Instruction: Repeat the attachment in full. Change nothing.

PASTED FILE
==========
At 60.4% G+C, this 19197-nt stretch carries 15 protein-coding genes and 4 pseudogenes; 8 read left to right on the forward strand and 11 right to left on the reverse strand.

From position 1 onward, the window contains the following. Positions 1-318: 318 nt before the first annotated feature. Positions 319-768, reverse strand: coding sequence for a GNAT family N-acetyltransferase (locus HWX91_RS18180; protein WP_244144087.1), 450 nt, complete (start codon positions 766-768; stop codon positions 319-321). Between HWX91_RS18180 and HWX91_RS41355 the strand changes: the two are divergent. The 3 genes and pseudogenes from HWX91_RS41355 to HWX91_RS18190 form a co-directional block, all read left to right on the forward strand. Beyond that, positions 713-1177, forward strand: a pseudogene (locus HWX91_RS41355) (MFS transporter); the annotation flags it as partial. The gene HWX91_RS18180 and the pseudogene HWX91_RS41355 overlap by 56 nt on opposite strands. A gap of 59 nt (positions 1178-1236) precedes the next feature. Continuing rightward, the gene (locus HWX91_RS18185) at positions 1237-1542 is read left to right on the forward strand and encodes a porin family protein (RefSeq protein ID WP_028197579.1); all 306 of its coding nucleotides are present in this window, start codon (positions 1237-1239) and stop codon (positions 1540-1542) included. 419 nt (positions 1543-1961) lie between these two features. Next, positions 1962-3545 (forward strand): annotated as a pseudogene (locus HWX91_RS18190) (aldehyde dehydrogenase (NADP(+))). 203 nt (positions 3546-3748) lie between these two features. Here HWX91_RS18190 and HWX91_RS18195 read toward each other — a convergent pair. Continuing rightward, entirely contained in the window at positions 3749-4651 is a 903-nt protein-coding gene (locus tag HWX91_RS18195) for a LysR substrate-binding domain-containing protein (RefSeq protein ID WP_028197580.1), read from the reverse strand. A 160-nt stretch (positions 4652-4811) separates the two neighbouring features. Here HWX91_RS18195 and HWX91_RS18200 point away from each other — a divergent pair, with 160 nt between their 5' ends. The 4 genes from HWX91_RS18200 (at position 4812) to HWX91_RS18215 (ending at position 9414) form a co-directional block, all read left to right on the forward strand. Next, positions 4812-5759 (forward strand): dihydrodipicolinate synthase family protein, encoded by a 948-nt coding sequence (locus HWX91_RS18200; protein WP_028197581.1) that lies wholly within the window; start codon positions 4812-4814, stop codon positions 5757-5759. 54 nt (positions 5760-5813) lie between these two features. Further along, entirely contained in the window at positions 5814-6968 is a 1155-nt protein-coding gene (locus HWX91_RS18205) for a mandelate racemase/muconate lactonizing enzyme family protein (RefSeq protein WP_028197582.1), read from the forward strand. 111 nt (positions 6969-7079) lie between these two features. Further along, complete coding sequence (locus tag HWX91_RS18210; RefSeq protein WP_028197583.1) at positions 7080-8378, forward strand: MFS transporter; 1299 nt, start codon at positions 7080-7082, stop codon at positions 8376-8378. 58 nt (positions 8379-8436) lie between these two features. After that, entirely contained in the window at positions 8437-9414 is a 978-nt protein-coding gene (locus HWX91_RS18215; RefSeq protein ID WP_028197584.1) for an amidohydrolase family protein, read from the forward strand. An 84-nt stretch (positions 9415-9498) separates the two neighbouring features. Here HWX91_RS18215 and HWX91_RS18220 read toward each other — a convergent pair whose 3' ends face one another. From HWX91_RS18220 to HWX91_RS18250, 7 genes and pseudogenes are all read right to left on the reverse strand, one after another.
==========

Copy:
At 60.4% G+C, this 19197-nt stretch carries 15 protein-coding genes and 4 pseudogenes; 8 read left to right on the forward strand and 11 right to left on the reverse strand.

From position 1 onward, the window contains the following. Positions 1-318: 318 nt before the first annotated feature. Positions 319-768, reverse strand: coding sequence for a GNAT family N-acetyltransferase (locus HWX91_RS18180; protein WP_244144087.1), 450 nt, complete (start codon positions 766-768; stop codon positions 319-321). Between HWX91_RS18180 and HWX91_RS41355 the strand changes: the two are divergent. The 3 genes and pseudogenes from HWX91_RS41355 to HWX91_RS18190 form a co-directional block, all read left to right on the forward strand. Beyond that, positions 713-1177, forward strand: a pseudogene (locus HWX91_RS41355) (MFS transporter); the annotation flags it as partial. The gene HWX91_RS18180 and the pseudogene HWX91_RS41355 overlap by 56 nt on opposite strands. A gap of 59 nt (positions 1178-1236) precedes the next feature. Continuing rightward, the gene (locus HWX91_RS18185) at positions 1237-1542 is read left to right on the forward strand and encodes a porin family protein (RefSeq protein ID WP_028197579.1); all 306 of its coding nucleotides are present in this window, start codon (positions 1237-1239) and stop codon (positions 1540-1542) included. 419 nt (positions 1543-1961) lie between these two features. Next, positions 1962-3545 (forward strand): annotated as a pseudogene (locus HWX91_RS18190) (aldehyde dehydrogenase (NADP(+))). 203 nt (positions 3546-3748) lie between these two features. Here HWX91_RS18190 and HWX91_RS18195 read toward each other — a convergent pair. Continuing rightward, entirely contained in the window at positions 3749-4651 is a 903-nt protein-coding gene (locus tag HWX91_RS18195) for a LysR substrate-binding domain-containing protein (RefSeq protein ID WP_028197580.1), read from the reverse strand. A 160-nt stretch (positions 4652-4811) separates the two neighbouring features. Here HWX91_RS18195 and HWX91_RS18200 point away from each other — a divergent pair, with 160 nt between their 5' ends. The 4 genes from HWX91_RS18200 (at position 4812) to HWX91_RS18215 (ending at position 9414) form a co-directional block, all read left to right on the forward strand. Next, positions 4812-5759 (forward strand): dihydrodipicolinate synthase family protein, encoded by a 948-nt coding sequence (locus HWX91_RS18200; protein WP_028197581.1) that lies wholly within the window; start codon positions 4812-4814, stop codon positions 5757-5759. 54 nt (positions 5760-5813) lie between these two features. Further along, entirely contained in the window at positions 5814-6968 is a 1155-nt protein-coding gene (locus HWX91_RS18205) for a mandelate racemase/muconate lactonizing enzyme family protein (RefSeq protein WP_028197582.1), read from the forward strand. 111 nt (positions 6969-7079) lie between these two features. Further along, complete coding sequence (locus tag HWX91_RS18210; RefSeq protein WP_028197583.1) at positions 7080-8378, forward strand: MFS transporter; 1299 nt, start codon at positions 7080-7082, stop codon at positions 8376-8378. 58 nt (positions 8379-8436) lie between these two features. After that, entirely contained in the window at positions 8437-9414 is a 978-nt protein-coding gene (locus HWX91_RS18215; RefSeq protein ID WP_028197584.1) for an amidohydrolase family protein, read from the forward strand. An 84-nt stretch (positions 9415-9498) separates the two neighbouring features. Here HWX91_RS18215 and HWX91_RS18220 read toward each other — a convergent pair whose 3' ends face one another. From HWX91_RS18220 to HWX91_RS18250, 7 genes and pseudogenes are all read right to left on the reverse strand, one after another.